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North America, United States, Montana, Lost Horse Buttress and Unnamed Tower, Bitterroot Mountains

Lost Horse Buttress and Unnamed Tower, Bitterroot Mountains. Five separate attempts were made on this route before it was finally completed. Most were foiled by bad weather. Rod Sutherland began this route on the south face in July, putting up eight pitches. We started between two large rock flakes that lie on the lower apron of the buttress. Six pitches of thin, often run-out 5.8 slab climbing gained a small ledge below the prominent dihedral on the headwall.The seventh pitch was a full rope-length of 5.0 to 5.7 climbing and traversed west up flakes to a small belay stance protected by a bolt and a pin. The next pitch started off with 5.9 face climbing, followed by some thin crack A2, an east-slanting flake-and-crack system and finally ended at a bolt and pin belay stance on a 2-inch ledge. In August, Bruce Anderson and I regained the high point just as we were hit by a cold, rainy Montana storm. Rather than to rappel nine pitches that involved a now dangerous, wet traverse, we decided to continue on. Bruce led the ninth pitch (5.8, A2), which traversed to the right and up good flakes and cracks to a large ledge. I led the 10th pitch, which followed up a shallow, crackless comer to an east-facing wall with a good crack. An exposed eastward traverse brought us to the crux of the route, a large overhanging roof with widely spaced, marginal placements (A2+). After turning the roof, we continued up to a bush and then to the east and to a belay on a small sloping ledge. The last, short pitch went through a second smaller roof, traversing west and then east over loose rock to gain the plateau on top. (IV, 5.9, A2+.) In September, Rod Sutherland and I became intrigued with a crack that split the major roof of the Unnamed Tower. The first pitch (5.8) started up a rotten, blocky gully. The second pitch moved onto the face and ascended steep rock with thin, discontinuous cracks (5.10). The third pitch (5.8) followed up a comer to a large tree. The fourth pitch, the crux, went up a left-facing comer and through the roof, which I led over, following shallow, poorly protectable cracks (5. 10s-R) up the face to a right-facing comer system. We traded leads for the last three pitches of 5.8 crack climbing to finish the route. (IV, 5.10c.)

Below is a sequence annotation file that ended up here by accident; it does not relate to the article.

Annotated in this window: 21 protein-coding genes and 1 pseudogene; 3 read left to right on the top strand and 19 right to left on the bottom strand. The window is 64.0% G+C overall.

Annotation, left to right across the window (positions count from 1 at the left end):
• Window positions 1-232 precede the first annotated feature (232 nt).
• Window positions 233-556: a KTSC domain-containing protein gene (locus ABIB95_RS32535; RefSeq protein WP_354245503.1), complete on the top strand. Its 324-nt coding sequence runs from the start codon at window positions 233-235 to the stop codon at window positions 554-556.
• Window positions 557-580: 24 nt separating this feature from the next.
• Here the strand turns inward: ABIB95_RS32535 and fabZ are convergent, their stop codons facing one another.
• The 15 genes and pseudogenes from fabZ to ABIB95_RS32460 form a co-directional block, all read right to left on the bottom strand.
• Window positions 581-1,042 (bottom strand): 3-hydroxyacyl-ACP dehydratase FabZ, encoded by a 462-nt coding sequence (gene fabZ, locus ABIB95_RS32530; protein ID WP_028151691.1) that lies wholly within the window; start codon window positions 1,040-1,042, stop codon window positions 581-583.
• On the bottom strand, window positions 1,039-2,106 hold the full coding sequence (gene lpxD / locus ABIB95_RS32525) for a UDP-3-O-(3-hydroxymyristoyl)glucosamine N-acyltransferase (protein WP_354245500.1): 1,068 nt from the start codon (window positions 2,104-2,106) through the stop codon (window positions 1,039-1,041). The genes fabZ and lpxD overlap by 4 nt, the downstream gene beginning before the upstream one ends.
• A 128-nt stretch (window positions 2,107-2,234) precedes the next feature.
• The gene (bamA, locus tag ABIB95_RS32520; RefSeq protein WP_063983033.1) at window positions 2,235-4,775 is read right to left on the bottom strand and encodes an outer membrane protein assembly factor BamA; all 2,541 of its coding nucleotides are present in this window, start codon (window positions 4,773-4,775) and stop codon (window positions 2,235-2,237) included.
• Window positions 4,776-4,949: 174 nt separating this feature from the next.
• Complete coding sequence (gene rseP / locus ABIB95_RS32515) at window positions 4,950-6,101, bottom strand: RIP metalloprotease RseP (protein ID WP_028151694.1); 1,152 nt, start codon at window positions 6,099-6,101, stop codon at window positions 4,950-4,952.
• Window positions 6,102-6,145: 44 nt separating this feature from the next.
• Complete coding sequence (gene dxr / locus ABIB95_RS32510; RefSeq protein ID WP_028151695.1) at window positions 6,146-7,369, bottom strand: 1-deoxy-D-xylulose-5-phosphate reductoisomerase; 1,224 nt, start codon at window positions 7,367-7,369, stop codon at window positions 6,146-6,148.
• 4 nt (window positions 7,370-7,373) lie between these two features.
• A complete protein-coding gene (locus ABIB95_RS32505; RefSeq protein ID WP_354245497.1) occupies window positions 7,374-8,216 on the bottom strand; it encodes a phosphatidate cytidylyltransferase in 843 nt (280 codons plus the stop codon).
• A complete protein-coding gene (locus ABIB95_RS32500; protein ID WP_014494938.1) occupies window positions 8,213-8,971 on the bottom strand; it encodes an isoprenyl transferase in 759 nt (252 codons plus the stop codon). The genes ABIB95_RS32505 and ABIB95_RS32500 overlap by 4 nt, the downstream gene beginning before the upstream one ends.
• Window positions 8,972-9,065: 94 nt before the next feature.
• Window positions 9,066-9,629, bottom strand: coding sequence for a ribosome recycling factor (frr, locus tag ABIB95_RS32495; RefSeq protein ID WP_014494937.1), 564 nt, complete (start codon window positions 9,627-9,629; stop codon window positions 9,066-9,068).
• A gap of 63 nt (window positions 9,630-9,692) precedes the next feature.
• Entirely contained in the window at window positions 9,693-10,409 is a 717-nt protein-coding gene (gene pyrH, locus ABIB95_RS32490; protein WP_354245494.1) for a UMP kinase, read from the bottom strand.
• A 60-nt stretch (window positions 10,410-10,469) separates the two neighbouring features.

Stephen Porcella